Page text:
Story and photos by IAN SMITH
We’ve all been in this situation: we are driving and then we get cut off or start tailing another car and we get frustrated. You don’t have to think hard because most people automatically think it’s an older driver.
So you slam on the brakes and press the horn as you fly around the car. You might give them a gesture or something of that nature.
“It provides the focus on the important thing that driving is the most dangerous thing we do every day,” said Paulette Welch, Utah state coordinator for driver’s safety in a phone interview.
The four-hour classes aren’t held on a specific schedule. It varies depending on the demand for classes, which are held at different senior centers all around Utah.
The price for a class varies depending on membership. It’s $15 for AARP members and $20 for non-members. It also offers an online version of the class that costs members $17.95 and non-members $21.95.
The number of participants also varies. Laura Polacheck, communications director for AARP Utah, said there may be as few as two students in a certain class or as many as 30.
“It’s a safety concern, and it’s difficult because people want to keep their independence,” she said in a phone interview. “That shouldn’t be the prevailing reasons to keep their keys.”
The classes consist of a lot of questions. This helps instructors, who are certified to teach the course by AARP, find out where participants may be lacking in focus or skill. For example, do they place their hands on the steering wheel correctly? When a pedestrian is in the cross walk and you need to turn, when can you go?
Polacheck said aging adults hit the point where they don’t see problems that others may see. They may ignore stop signs and other road signs. As a result, they may receive tickets or have an accident. She said people develop bad habits but no one informs them. Also, they don’t see the problem because they are so used to what they’ve been doing for so long. “We really ask them to reflect,” she said.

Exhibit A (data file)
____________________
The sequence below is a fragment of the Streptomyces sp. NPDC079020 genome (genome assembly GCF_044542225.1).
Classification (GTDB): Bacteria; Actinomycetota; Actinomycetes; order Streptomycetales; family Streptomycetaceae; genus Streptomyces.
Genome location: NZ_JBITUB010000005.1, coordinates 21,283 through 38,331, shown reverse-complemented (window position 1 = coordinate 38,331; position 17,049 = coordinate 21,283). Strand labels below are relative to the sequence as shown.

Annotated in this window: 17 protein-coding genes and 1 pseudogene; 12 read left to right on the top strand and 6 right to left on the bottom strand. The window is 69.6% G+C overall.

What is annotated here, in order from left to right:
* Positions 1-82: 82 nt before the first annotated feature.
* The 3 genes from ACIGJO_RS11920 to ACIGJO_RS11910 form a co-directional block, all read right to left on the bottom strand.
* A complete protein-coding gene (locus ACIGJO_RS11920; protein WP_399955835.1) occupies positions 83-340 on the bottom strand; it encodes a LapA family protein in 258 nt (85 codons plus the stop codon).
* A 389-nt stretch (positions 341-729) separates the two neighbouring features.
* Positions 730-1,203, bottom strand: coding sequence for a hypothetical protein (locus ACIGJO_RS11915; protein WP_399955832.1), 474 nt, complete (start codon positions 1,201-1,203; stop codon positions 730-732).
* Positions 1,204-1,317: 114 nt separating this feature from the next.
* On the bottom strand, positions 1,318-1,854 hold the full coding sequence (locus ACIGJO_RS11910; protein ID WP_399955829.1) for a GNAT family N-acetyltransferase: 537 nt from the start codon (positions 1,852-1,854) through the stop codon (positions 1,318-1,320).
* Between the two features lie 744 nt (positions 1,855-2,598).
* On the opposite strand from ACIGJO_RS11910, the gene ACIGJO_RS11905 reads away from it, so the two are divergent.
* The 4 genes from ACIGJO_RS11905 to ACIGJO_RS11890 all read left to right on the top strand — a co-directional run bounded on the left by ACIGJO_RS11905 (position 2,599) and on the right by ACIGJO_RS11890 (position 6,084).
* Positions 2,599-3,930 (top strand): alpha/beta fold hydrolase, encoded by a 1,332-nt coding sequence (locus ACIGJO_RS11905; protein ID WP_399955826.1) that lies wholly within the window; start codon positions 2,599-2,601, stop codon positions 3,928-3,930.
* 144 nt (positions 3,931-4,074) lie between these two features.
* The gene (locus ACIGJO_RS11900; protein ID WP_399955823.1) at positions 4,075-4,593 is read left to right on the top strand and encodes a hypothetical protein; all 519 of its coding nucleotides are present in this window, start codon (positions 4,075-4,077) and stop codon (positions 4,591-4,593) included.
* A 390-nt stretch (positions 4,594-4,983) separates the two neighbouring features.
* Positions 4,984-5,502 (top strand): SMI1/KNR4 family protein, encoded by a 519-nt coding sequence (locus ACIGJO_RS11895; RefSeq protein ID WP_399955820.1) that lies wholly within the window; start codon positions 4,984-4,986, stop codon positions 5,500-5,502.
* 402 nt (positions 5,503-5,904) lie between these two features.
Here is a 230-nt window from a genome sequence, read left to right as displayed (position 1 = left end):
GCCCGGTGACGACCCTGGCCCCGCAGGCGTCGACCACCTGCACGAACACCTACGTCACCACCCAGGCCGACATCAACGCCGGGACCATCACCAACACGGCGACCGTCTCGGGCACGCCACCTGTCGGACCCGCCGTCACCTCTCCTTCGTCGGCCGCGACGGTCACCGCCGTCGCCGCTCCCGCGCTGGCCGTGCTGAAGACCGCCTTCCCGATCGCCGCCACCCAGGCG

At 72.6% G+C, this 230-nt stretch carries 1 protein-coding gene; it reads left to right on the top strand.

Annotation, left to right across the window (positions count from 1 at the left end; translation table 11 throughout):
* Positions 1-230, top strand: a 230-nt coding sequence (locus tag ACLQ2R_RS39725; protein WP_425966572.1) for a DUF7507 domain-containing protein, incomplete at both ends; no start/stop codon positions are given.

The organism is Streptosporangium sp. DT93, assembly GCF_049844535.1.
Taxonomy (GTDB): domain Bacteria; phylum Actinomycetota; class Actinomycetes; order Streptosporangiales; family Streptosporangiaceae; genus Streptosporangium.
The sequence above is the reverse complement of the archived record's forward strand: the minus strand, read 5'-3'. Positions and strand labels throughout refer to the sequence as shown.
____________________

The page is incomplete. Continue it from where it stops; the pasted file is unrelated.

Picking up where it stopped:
The class reviews the safety of the road and aspects such as reaction time and vision. Instructors also teach participants about new technology that can help them keep their keys in their possession.
“We talk about changing vehicle technology,” said Welch, the state coordinator for driver’s safety. “Many of them know less than younger drivers do.” In fact, she said, people are often surprised by how much they don’t know.
Welch said participants have a great reaction to the class and think more carefully about driving before they get inside of a car. All the information that pours into their ears makes them better drivers once they leave.
Another reward for taking the class is that some insurance companies offer discounts on policies.
“It’s a bit of an incentive,” said Polacheck, AARP Utah’s communications director. “You might not think about signing up for a safe driving course. Insurance companies believe it works otherwise they wouldn’t give the discount.”
However, AARP also recognizes that some older adults are unable to drive safely or consistently. It encourages those individuals to consider alternate mode of transportation.
“You don’t process the information the same [as you age],” said Peter Hebertson, information and referral program manager of Salt Lake County Aging and Adult Services.
Hebertson said it can be difficult for people to give up driving because it affects their independence. This will become an even greater problem as Utah’s population ages.